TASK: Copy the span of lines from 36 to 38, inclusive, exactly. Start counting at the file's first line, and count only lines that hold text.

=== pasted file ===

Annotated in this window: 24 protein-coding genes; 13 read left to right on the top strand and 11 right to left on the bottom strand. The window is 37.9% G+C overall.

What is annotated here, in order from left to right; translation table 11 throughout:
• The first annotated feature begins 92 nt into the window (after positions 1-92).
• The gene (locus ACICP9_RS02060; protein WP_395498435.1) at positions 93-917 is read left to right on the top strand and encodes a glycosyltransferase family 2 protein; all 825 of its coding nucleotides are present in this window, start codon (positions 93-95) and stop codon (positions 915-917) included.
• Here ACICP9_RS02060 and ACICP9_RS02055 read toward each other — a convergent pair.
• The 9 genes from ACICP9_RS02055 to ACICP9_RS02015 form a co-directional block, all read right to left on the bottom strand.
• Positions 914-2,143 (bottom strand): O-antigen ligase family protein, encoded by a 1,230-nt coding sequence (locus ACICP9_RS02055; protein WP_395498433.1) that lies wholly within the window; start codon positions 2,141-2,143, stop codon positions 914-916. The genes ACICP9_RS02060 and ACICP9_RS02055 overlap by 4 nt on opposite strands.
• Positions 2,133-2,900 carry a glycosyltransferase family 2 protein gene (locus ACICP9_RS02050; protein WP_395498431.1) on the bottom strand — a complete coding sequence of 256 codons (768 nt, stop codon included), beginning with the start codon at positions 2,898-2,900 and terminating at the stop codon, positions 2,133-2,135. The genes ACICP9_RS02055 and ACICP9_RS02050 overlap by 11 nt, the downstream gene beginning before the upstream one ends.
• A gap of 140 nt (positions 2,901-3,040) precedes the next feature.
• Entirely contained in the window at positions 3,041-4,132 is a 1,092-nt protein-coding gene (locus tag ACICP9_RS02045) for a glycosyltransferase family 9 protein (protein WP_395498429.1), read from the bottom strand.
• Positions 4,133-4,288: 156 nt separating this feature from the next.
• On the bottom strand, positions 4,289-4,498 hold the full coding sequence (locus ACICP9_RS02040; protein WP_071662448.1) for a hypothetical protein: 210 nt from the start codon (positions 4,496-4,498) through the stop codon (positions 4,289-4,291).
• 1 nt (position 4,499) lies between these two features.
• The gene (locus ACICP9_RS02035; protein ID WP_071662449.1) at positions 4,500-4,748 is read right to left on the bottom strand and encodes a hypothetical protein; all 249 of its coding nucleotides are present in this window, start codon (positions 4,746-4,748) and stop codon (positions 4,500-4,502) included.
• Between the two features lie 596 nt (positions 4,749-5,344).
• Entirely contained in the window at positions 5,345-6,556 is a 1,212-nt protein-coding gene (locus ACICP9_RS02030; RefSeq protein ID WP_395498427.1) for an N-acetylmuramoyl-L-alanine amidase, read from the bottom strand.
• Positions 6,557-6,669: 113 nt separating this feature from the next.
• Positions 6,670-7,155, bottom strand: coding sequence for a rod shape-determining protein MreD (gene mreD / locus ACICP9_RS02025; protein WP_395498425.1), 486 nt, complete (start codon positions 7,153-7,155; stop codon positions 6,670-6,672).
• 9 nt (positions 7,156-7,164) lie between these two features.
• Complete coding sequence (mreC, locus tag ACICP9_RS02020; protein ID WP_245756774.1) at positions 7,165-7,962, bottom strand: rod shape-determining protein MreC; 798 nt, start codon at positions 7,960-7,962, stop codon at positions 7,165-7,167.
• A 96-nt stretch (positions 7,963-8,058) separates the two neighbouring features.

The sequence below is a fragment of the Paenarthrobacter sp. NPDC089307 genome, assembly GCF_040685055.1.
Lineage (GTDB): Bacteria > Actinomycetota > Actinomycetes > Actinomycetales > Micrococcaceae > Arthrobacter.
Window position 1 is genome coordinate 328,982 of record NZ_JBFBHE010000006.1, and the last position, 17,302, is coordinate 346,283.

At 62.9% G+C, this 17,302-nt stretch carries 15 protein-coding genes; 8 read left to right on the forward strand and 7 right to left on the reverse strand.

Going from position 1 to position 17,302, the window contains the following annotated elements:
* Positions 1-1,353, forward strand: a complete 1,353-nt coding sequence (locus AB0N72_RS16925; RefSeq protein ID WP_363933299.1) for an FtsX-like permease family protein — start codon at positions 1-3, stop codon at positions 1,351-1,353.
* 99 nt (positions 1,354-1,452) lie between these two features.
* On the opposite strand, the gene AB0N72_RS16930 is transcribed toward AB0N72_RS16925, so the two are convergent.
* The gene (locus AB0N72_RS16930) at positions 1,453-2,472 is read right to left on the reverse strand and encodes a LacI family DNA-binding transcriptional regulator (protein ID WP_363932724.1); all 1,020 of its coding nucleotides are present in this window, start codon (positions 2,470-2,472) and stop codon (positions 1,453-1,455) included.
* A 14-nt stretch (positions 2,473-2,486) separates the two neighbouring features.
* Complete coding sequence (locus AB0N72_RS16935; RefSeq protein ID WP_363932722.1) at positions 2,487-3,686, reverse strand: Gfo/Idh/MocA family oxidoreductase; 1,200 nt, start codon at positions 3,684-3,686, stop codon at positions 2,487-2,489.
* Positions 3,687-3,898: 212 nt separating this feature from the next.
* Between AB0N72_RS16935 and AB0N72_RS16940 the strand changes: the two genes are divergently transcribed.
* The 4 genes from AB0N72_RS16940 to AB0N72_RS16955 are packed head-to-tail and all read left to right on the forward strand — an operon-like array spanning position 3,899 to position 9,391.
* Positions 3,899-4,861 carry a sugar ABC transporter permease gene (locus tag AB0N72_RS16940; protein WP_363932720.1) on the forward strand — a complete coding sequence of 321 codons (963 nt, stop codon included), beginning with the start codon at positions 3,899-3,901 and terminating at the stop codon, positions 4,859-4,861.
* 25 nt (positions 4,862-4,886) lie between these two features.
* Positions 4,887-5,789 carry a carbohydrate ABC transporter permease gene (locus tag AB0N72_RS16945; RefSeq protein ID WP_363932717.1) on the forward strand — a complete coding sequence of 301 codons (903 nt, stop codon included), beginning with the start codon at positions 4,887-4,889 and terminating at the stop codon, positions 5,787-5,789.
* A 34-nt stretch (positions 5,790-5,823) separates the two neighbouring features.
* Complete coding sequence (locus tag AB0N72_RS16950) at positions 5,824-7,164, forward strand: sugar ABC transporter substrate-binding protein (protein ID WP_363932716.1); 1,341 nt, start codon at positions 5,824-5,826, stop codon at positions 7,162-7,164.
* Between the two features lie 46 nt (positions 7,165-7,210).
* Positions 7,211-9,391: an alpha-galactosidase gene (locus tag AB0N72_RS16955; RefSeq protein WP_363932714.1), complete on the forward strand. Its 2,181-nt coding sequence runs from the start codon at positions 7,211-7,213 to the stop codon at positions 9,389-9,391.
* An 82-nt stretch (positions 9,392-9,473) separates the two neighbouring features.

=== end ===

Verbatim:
* Positions 3,899-4,861 carry a sugar ABC transporter permease gene (locus tag AB0N72_RS16940; protein WP_363932720.1) on the forward strand — a complete coding sequence of 321 codons (963 nt, stop codon included), beginning with the start codon at positions 3,899-3,901 and terminating at the stop codon, positions 4,859-4,861.
* 25 nt (positions 4,862-4,886) lie between these two features.
* Positions 4,887-5,789 carry a carbohydrate ABC transporter permease gene (locus tag AB0N72_RS16945; RefSeq protein ID WP_363932717.1) on the forward strand — a complete coding sequence of 301 codons (903 nt, stop codon included), beginning with the start codon at positions 4,887-4,889 and terminating at the stop codon, positions 5,787-5,789.